The G36 has since been modernized for the German Army under the "G36A2" designation. This form introduced a quick-detaching collimating sight device mated to a Picatinny accessories rail. The handguard was redesigned from aluminum with four accessory install points while the stock was of a more compact nature.
After introduction of the base G36 assault model, HK introduced the "G36E" for export (hence the "E" in the designation). However, this designation was eventually superseded by "G36V" (V = "Variant") some time later. The G36E/V marks were essentially the same German Army G36 service assault rifles with the exception of a NATO-standard bayonet mounting and a more limited 1.5x optical scope while also lacking the collimating reflex sight.
The "MG36" was a light machine gun modification of the base G36 system which fired from a 100-round Beta C-Mag dual-drum magazine. For the sustained fire role required of this type of weapon, a heavy duty barrel was utilized to counter the effects of overheating (deformation or cracking of the barrel assembly). The MG36 was of course offered for export as the "MG36E" though both have since been discontinued in production.
It was only natural to develop the G36 long gun into a shortened carbine as the G36K (K = "Kurz", meaning "short"). This compact weapon retained the key qualities of its assault rifle brethren save for a shorter barrel and forend assembly which reduced overall length. The resulting shorter barrel, however, lost the capability to fire rifle grenades though this could be offset by installation of the 40x46mm HK AG36 underslung grenade launcher. An accessories rail ran across the bottom of the forend to which various tactical accessories (foregrip, laser aimers, flashlights, etc...) could be fitted. Two versions of the G36K were eventually produced and these were differentiated from one another by one lacking the over-receiver carrying handle (iron sights with rail accessories support being fitted instead). The carbine variant existed in the export-minded G36KV (KV = "Kurz Variant") form.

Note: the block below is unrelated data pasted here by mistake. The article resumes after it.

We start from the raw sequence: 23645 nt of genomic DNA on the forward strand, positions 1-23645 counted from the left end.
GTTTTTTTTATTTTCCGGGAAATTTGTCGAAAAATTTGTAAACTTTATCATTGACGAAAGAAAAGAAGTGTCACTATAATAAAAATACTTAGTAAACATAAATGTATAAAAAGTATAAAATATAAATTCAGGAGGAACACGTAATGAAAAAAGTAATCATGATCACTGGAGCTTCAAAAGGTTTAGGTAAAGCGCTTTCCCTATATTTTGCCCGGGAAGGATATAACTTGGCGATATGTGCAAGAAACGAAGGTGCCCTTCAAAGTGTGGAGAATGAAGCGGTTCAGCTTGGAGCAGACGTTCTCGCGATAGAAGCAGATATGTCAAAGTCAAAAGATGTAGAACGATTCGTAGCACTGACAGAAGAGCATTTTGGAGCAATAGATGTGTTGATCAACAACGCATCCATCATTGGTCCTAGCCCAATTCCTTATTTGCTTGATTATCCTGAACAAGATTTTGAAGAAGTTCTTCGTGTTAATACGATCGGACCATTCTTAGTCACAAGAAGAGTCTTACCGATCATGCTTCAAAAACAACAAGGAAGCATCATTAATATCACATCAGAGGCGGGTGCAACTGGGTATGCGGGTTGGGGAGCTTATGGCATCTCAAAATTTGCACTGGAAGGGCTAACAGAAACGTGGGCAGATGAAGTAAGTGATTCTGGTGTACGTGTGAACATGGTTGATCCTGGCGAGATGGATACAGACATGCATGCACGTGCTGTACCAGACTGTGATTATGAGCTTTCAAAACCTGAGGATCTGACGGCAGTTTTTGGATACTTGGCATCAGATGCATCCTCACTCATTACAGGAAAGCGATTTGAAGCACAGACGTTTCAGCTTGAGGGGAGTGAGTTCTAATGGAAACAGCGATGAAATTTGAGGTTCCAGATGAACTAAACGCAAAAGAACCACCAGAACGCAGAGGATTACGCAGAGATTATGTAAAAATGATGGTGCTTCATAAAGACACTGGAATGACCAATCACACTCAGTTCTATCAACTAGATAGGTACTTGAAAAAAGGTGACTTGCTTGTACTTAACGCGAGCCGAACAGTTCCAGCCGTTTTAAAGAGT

A further evolution of the already-compact G36K produced the G36C (C = "Compact") which included an even shorter barrel and forend design while lacking the over-receiver carrying handle. A Picatinny rail was added for accessories mounting along the top of the receiver (as well as the sides and underside of the hand guard) and iron sights were used to compensate for the lack of integral sighting devices.
Since its inception, the G36 has proven globally popular and its use has gone beyond military-minded customers to include special forces, police and security forces. Beyond Germany, the G36 is actively operated by Australia, Belgium, Brazil, Canada, Croatia, the Czech Republic, Egypt, Finland, Georgia, Greece, Hong Kong, Iceland, Indonesia, Italy, Jordan, South Korea, Kosovo, Latvia, Lebanon, Libya, Lithuania, Malaysia, Mexico, Montenegro, Norway, Philippines, Poland, Portugal, Saudi Arabia, Serbia, Slovakia, Spain, Sweden, the United Kingdom and the United Sates. By many accounts, the HK G36 is a highly-regarded automatic weapon system.